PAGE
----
By Kaleem Khan
Biology undergraduate students presented at the Biological Sciences Student Symposium April 3-5, where they displayed research they collected and recorded over the past year.
Over the three days, 67 students presented research ranging from coffee consumption and prevention of obesity in rats to aging of host defense mechanisms in pond snails. Each student gave a 30 minute presentation, followed by 10 minutes for questions from the audience. Each presentation slot had an acting chair from the department of biological sciences to facilitate the presentations.
“We’ve been doing these project courses for probably 30 years or more but we thought to really celebrate what the students had done, to make them feel apart of a community within the department, to actually have their research become public brings it to some fruition,” said acting head of biological sciences Anthony Russell.
According to Russell, the symposium gives undergraduates the opportunity to explore the way scientists experience it and prepare them for post graduation.
Though most students will choose not to pursue graduate school, they are still given a taste of how the scientific community operates and what they might face if they choose to further their education.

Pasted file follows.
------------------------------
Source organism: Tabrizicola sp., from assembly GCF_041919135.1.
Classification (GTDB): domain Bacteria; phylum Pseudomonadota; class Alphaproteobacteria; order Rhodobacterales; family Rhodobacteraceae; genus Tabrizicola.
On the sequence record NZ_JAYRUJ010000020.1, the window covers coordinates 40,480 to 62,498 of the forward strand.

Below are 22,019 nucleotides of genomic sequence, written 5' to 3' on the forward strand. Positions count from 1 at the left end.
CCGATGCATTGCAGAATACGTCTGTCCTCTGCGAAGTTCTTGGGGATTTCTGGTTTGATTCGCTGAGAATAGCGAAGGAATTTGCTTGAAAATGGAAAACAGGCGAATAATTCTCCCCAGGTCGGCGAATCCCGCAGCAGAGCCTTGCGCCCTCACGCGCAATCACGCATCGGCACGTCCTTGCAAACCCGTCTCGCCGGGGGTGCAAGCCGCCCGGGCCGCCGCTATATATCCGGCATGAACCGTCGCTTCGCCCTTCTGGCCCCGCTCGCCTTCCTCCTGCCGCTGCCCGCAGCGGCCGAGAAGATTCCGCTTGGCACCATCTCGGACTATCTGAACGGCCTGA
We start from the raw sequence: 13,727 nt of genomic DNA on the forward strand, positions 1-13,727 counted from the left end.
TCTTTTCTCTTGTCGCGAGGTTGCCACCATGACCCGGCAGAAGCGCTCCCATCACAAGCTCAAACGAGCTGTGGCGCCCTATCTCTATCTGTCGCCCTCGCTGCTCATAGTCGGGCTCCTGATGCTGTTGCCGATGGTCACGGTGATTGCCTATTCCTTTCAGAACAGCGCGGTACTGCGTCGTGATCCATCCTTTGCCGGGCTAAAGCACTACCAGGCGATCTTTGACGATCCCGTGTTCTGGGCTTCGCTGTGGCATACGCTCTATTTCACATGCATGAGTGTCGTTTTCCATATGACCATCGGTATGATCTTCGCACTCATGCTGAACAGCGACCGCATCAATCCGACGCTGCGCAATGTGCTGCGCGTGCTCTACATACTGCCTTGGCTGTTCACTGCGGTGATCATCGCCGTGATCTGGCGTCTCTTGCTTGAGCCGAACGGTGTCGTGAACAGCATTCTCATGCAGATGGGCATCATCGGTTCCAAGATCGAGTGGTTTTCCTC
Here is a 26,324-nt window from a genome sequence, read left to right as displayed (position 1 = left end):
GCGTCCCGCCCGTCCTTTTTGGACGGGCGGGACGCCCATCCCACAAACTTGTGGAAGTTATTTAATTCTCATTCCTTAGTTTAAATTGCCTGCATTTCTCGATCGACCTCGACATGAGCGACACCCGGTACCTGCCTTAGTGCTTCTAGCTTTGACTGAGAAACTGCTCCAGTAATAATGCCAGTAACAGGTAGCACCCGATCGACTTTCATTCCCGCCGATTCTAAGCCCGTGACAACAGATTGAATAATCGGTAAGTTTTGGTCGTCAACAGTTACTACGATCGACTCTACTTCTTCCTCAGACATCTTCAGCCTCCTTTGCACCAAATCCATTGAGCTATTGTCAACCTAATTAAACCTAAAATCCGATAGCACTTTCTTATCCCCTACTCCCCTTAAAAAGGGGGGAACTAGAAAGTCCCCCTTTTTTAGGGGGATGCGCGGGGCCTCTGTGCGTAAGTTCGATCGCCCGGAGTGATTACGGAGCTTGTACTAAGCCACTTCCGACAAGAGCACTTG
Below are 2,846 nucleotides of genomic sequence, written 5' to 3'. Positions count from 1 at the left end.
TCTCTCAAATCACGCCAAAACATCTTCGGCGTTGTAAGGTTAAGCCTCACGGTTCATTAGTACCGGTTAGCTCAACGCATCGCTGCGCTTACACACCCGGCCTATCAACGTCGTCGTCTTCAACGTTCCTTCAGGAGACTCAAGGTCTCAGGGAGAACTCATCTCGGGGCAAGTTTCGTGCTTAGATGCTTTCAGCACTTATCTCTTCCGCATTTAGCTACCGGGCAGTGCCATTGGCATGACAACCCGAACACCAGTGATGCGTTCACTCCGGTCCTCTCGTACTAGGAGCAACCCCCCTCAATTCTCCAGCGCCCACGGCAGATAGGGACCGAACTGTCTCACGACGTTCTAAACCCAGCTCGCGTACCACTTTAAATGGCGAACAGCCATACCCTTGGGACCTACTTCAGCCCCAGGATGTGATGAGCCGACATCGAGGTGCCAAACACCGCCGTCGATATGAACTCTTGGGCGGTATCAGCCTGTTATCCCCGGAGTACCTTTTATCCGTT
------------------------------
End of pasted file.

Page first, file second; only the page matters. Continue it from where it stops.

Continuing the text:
“This shift from knowledge consumer to knowledge producer is a major transition and so these courses for these senior students is part of that journey,” said Russell. “They’re actually learning, ‘well what have I learned and how can I use that to find this answer’,” said Russell.
The students enrolled in cellular, molecular and microbial biology 528 and 530 were guided through the process of choosing a topic of interest, applying research skills gained throughout their undergraduate degree and working toward a conclusion. The presentations were grouped together with ones of similar topics in order to promote related discussion.
Fouth-year zoology student and participant Kathryn Lipsett said the symposium is an opportunity and advantage for students.
“It’s good to get the experience of giving a scientific presentation and the fact that it’s not necessarily in your classroom makes it a little bit more professional,” said Lipsett. “You get used to presenting to people you don’t know and haven’t been working with and higher minds that challenge you.”
There was a large turnout of participants as well as spectators. Awards were also given for various categories and a closing ceremony concluded the symposium.